Home / EDITORIAL / Jazbat-e-guftoogu- In conversation with Shilpi Marwah
Shilpi Marwah, during an act, Court Martial at Shoolini University (Image Credits: Facebook/Marwaha.Shilpi)

Jazbat-e-guftoogu- In conversation with Shilpi Marwah

A renowned face in acting and theatre, has won hearts and impacted minds of people with her strong voice. Taking a stand for social change. A pioneer into the field of street plays a woman fuelled by passion and vision. Bringing to you the excerpts from her conversation.

Read on to delve into the depths of what hasn’t been much known about her as she gets candid with her joy of sharing her dream and goals.

Here is the conversation:

How did you get involved in Acting? From where did you get started?
I was very young when I started. It was more than acting. I was very disturbed about a lot of things. I was very young when my mother died. She didn’t get the proper treatment for the lack of doctors. There were more number of patients than doctors could attend to. It disturbed me a lot so after that there has been an effort that we could do something which could be a means to bring a positive change in the society, For I faced a lot into my life.So I worked in dramatics in my college and have been an active part of school theatre and drama groups.

Did you find it as a medium to express yourself?
It has been a medium to do something which I wanted to communicate and to reach people I wanted to reach.

Have you progressed in your acting career as you have expected?
From the very childhood I had interest in acting, dancing and theatre but I didn’t know that I could work with it in a new direction. Now too I am acting, write, direct but I am doing what is required to make this society a better place like a doctor treating an ailment for free, lawyers taking up right cases.


Have you achieved what you expected in your acting career?

No. There is a lot which needs to be done. It is just the beginning and a long way to go. I feel that I should get over with drama but the things aren’t the way I want, even my 12 years of effort and thousands of nukkad natak. Society isn’t getting better for recently very shocking things happened with small aged children. So it becomes our responsibility as a society to take steps for the betterment.

What has been your greatest accomplishment as an actor?
People have become more aware. As an actor my accomplishment had been that when I started with theatre no nukkad dramas were there. After Safdar Sahab, Nukkad was dead. It only took place in Delhi University’s colleges not beyond. So getting it to the streets was a challenge. When I started I offered free workshops to Delhi University students for Nukkad. So now people recognise me everywhere, it has been my accomplishment. Now we don’t have to tell people that what we are about to do. Now people associate ‘black kurta’. People make a circle. Sometimes they say, sahi baat toh kr rhe h’. Accomplishment is that many people have come out. When I started with theatre then I used to be the only girl. Now girls are coming out, raising their voice, asking questions, for their rights, boys are raising questions, trans genders are coming out. So somewhere it is a depiction of all the issues on which we are raising questions that people are talking about it, raising questions and working on them.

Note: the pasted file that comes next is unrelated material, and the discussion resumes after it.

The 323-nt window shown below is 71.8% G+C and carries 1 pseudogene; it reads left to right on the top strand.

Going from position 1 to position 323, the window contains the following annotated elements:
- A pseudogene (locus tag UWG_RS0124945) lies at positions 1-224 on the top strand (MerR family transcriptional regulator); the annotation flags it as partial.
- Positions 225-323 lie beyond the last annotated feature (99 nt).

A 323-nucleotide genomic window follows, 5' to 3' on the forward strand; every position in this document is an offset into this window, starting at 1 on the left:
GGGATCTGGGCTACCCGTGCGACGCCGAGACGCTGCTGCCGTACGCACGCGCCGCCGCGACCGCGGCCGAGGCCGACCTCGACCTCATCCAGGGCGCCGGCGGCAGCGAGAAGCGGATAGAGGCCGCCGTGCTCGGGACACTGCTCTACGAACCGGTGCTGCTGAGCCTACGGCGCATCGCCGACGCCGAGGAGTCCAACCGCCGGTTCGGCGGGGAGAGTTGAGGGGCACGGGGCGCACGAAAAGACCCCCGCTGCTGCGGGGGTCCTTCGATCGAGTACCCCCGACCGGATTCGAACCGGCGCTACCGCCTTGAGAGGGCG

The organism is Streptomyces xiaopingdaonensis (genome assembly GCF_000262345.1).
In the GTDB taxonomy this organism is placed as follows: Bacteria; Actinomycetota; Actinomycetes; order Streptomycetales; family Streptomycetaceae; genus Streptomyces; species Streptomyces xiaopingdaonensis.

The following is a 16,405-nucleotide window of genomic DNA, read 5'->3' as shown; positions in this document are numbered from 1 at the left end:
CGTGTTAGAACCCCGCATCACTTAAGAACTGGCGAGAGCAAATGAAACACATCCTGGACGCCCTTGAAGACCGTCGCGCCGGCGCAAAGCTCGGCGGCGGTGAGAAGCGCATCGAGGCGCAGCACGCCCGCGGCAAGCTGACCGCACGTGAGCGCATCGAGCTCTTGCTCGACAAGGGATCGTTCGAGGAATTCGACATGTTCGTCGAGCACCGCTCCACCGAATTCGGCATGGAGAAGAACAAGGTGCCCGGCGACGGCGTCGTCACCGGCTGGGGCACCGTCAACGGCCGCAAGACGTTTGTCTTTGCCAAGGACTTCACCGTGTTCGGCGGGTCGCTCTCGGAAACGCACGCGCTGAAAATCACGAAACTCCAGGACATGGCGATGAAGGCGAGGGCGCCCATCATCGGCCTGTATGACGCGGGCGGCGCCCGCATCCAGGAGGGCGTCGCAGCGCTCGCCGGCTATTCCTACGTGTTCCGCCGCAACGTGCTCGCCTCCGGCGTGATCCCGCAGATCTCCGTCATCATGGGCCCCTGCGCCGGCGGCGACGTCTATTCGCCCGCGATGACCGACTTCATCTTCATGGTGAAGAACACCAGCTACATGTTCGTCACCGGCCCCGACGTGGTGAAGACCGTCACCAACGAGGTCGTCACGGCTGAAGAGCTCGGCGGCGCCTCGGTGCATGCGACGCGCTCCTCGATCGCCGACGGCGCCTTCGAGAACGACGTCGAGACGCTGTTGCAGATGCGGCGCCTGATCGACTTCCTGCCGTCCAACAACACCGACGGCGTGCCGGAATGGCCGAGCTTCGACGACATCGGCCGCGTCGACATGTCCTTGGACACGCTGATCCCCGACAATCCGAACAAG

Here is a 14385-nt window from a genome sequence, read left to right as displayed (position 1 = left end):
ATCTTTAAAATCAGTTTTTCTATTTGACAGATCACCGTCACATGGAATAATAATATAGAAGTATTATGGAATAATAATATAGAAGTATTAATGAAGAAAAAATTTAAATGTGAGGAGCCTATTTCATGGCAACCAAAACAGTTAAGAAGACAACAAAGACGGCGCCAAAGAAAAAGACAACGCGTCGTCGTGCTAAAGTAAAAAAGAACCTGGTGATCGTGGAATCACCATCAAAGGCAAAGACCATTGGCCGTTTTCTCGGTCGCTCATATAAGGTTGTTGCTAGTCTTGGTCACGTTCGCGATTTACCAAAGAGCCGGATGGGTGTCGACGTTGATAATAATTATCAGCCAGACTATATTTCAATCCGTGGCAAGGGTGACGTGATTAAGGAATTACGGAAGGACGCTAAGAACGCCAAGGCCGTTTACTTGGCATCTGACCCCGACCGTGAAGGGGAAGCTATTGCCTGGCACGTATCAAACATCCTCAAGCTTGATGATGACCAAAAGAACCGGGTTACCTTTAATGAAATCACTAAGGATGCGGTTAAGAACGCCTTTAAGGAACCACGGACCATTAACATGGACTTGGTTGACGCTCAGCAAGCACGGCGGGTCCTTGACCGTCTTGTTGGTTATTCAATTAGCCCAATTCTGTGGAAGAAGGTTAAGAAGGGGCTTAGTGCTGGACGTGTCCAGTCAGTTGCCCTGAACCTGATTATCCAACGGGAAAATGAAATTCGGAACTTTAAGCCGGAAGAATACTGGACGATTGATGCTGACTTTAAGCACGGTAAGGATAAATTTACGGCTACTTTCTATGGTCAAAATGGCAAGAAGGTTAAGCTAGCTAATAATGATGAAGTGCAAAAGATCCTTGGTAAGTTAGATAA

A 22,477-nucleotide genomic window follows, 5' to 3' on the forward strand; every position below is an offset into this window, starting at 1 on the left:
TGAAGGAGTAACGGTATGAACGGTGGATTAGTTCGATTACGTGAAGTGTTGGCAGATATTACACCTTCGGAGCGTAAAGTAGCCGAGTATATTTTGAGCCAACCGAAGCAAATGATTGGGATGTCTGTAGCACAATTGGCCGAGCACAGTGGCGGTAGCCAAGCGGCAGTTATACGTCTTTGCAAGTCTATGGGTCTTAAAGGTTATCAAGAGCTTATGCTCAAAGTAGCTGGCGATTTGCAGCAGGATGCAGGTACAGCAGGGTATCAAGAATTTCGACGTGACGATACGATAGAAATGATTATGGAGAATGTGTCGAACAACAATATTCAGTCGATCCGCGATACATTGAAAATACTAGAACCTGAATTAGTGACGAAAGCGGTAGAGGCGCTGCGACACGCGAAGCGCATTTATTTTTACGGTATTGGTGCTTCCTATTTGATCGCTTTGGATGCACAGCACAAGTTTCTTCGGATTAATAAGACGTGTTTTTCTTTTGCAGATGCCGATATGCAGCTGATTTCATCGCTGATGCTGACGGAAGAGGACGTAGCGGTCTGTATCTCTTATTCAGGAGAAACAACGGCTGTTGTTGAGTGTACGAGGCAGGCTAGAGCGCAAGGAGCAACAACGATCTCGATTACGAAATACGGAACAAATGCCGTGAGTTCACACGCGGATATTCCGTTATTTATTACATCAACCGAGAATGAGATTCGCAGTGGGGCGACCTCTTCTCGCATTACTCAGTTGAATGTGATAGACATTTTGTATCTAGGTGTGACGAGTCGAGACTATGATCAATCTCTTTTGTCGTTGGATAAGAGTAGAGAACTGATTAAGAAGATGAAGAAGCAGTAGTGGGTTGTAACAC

What kind of roles have you performed throughout your career? Are you satisfied with them?
I played many roles into my career. As an actor one shouldn’t be satisfied with a particular character. The point where it comes one stops working so that hunger pushes us ahead. So satisfaction is from within for me as a better human and into the direction in which I want to work more. So there is a motivation that we are working in the right direction.

Do you think you could have done a bit better in any particular role?
No as such nothing for whatever I did I have tried to give my best into it.

Which has been your favourite character that you have played?
Not as such. Dastak is a drama which involves nukkad and talks about women’s rights. In Court Martial I play Vidushi Roy who fights against caste discrimination. In another, I played a lecturer who researches on transgenders . So all my roles have been really important and playing them well is really important to reach to the people and to convey the message even after the play gets over, impacting them.

Into which genre do you put yourself as an actor?
To be very honest it is an infinity. If as an actor if you fit in to a particular character you have limited yourself at every place. There is versitality. So there is no need to put oneself into that. As an actor one should study one’s character and move further with it is a basic. One should be enough aware and sensitive in order to do so to people.

What space for theatre do you think exists in the lives of common middle class men? Do you think such understanding of open ended dramas exist amongst common people?
The plays is for people who has been forced at the back. It is well known to all of us about right and wrong but things around twist them. So instead of preaching we need to raise questions within for bringing about a change.

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About Himanshi Garg

Himanshi Garg
Himanshi Garg is our Senior Respondent from Delhi. She is an English Literature Graduate from University of Delhi. Currently, pursuing Master's Degree in Education. She has been writing for Political, Fashion and Home Affairs for a long term.

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